Feature: GBV survivor overcomes decade of abuse

MARIE GRACE MUKASHEMA is a 39-year–old mother of four whom lives in Nyamagana Village, Busesamana Sector of Nyanza District in the Southern Province of Rwanda.  In 1988, she got married at the age of 16 and separated from her husband in 1998 as a result of brutal abuse.
Marie Grace Mukashema (Photo D.Umutesi).
Marie Grace Mukashema (Photo D.Umutesi).

MARIE GRACE MUKASHEMA is a 39-year–old mother of four whom lives in Nyamagana Village, Busesamana Sector of Nyanza District in the Southern Province of Rwanda. 

In 1988, she got married at the age of 16 and separated from her husband in 1998 as a result of brutal abuse.

Mukashema is one of the 48 members of the ‘Mpore Dukunde Inzuki’ Cooperative, a Beekeeping project, where women survivours of Gender Based Violence (GBV) meet to share and forge ways of living constructive lives.

Located in Busesamana Cell of Nyanza District in Southern Rwanda, the cooperative comprises of women who left wrecked marriages with between three to nine children.

Each member has a story to tell about the violence they brutally suffered and endured for so long at the hands of their husbands. However most have moved on and found the brighter side of life.

“I got married at 16 and did not know that my husband was a drunkard. He came back home drunk, and demanded for food yet he had never left any penny at home. He verbally and physically abused me, saying I’m useless,” Mukashema said.

It took her three years to get pregnant and that augmented her beatings. By the time she gave birth, she had no shawl or clothes for their baby girl and she recalls the time she lay on the hospital bed and got slapped by her husband who blamed her for not preparing the baby’s coming.

“When the baby turned a year old, she suffered a skin rash. My husband refused to pay for her treatment saying she was a girl and that it was my responsibility. I used traditional herbs as treatment but the rash had damage her skin beyond repair,” Mukashema said.
At 20years, her daughter scars are vividly visible.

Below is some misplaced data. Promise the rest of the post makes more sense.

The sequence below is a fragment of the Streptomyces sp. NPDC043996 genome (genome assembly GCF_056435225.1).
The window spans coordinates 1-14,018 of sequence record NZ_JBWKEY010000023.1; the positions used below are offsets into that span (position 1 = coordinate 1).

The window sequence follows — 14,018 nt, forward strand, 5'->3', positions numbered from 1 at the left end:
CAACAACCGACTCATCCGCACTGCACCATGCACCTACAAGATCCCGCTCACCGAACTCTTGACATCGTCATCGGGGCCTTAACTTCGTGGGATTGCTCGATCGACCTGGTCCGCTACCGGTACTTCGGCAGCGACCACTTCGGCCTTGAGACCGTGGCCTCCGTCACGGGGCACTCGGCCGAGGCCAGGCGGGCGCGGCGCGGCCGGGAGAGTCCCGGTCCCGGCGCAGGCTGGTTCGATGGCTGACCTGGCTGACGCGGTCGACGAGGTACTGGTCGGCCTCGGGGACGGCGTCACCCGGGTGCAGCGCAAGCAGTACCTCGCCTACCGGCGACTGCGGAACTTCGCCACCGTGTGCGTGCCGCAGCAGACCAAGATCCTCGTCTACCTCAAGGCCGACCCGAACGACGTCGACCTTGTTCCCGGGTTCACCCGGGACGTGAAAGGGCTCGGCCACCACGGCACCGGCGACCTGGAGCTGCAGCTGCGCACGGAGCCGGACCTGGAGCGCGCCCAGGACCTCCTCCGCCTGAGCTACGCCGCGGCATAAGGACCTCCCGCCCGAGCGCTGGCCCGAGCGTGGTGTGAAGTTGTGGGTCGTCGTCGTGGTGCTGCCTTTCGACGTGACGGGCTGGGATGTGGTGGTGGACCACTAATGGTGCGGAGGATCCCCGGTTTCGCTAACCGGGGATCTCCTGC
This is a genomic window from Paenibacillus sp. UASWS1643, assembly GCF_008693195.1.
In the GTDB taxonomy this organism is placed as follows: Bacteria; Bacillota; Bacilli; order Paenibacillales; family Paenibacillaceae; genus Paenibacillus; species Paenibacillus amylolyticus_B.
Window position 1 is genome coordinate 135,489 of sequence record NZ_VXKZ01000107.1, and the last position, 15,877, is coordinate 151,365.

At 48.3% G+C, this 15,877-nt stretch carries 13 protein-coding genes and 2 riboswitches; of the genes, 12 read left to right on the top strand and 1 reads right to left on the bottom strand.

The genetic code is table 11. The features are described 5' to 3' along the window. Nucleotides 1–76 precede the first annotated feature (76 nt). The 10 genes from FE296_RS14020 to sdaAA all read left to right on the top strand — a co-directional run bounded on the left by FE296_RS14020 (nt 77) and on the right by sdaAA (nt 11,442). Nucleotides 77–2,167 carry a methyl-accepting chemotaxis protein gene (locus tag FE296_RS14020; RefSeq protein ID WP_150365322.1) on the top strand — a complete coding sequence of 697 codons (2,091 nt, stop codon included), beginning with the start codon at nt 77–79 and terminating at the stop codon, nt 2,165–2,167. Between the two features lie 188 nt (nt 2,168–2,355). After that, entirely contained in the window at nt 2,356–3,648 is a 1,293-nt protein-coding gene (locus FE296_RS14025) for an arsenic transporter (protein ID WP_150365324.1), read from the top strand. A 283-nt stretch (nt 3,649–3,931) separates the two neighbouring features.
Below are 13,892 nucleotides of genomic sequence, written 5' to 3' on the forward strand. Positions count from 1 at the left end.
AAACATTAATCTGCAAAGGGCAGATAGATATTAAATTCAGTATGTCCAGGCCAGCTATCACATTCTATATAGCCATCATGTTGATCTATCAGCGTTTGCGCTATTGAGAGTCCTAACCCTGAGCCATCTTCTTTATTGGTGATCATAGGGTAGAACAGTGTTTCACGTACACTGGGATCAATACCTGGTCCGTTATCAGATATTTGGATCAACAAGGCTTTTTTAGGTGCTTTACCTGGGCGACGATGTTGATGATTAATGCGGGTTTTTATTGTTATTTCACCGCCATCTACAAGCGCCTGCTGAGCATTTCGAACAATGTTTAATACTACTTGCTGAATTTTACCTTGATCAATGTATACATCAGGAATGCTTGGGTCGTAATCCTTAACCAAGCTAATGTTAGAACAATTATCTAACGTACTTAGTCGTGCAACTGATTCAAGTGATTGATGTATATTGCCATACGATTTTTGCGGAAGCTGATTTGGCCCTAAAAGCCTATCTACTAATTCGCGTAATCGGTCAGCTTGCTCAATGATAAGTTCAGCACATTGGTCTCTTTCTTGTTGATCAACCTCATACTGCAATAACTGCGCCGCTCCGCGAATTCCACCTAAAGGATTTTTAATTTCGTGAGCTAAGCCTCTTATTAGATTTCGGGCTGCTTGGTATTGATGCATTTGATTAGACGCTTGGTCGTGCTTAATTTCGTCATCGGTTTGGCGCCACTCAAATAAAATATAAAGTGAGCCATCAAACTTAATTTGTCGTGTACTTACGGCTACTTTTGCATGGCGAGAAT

“When I gave birth to our fourth child, I was so happy because I thought the presence of a son would brighten up my husband and eventually change the situation at home.

“The situation worsened, my husband denounced his involvement in the child‘s life claiming that in his family lineage they never produced boys. I suffered months of beating until one day, I was beaten viciously until I lost consciousness,” she solemnly narrates.

When she recovered, Mukashema left her marital home leaving behind her children; she could not stand the abuse any more. She later heard that their father had thrown her children out and were living with the neighbours.
 
“Two days later, I went back to pick my children from the neighbours and they have never left my side since, besides going to school. For all the time I was abused, I was scared and could not say anything.

Other village women advised me saying, ‘Nikozubakwa’ meaning ‘that is the way families are built’ and I knew that was very misleading,” Mukashema explained.

She hated everything about men, isolated herself and dedicated her time to work in the hilly fields to make ends meet. 

Things changed when she was introduced to Faith Victory Association, in her home area.

“At first people told me about the association, but I could not get myself to talk to people about what happened. 

The first time I tried going there, I saw our mediator, she was very young and I asked myself what she knew about marriage and what we went through? I didn’t go back,” Mukashema said.

Weeks passed and a team of GBV victims convinced Mukashema to at least go and listen to what was said.
 
“When I listened to their stories, I found out that some of their cases were worse than mine. I opened up to them and we comforted each other,” she said.

During the opening sessions she discovered that the women had formed different cooperatives where they generated income.

Every time they met, they collect Rwf100 from each member as a saving mechanism that generates capital for their beekeeping projects.

“It’s from these projects that our financial status improved and our children’s livelihood is back to normal. We are a family of friends. We get eight kilogrammes of honey which cost Rwf12,000 at every collection. The money is saved in the bank under the cooperative’s name,” Mukashema disclosed.

Today these women who were formerly abused have stood out in their societies. They also get small grants from poverty eradication organizations.

For instance; on March 8th, 2011, during the International Women’s Day 100th celebration, their cooperative received 10 cows from ActionAid Rwanda. The cows will boost their economic status.

Immaculate Nyirampore, a member of the cooperative, said that Mukashema has always been supported other women members.

“She is always advocating for women and children rights in our area. If anyone is abused, she immediately informs the authorities,” Nyirampore said.

Mukashema says she does not believe in re-marrying because of what she went through.

Dorau20@yahoo.co.uk

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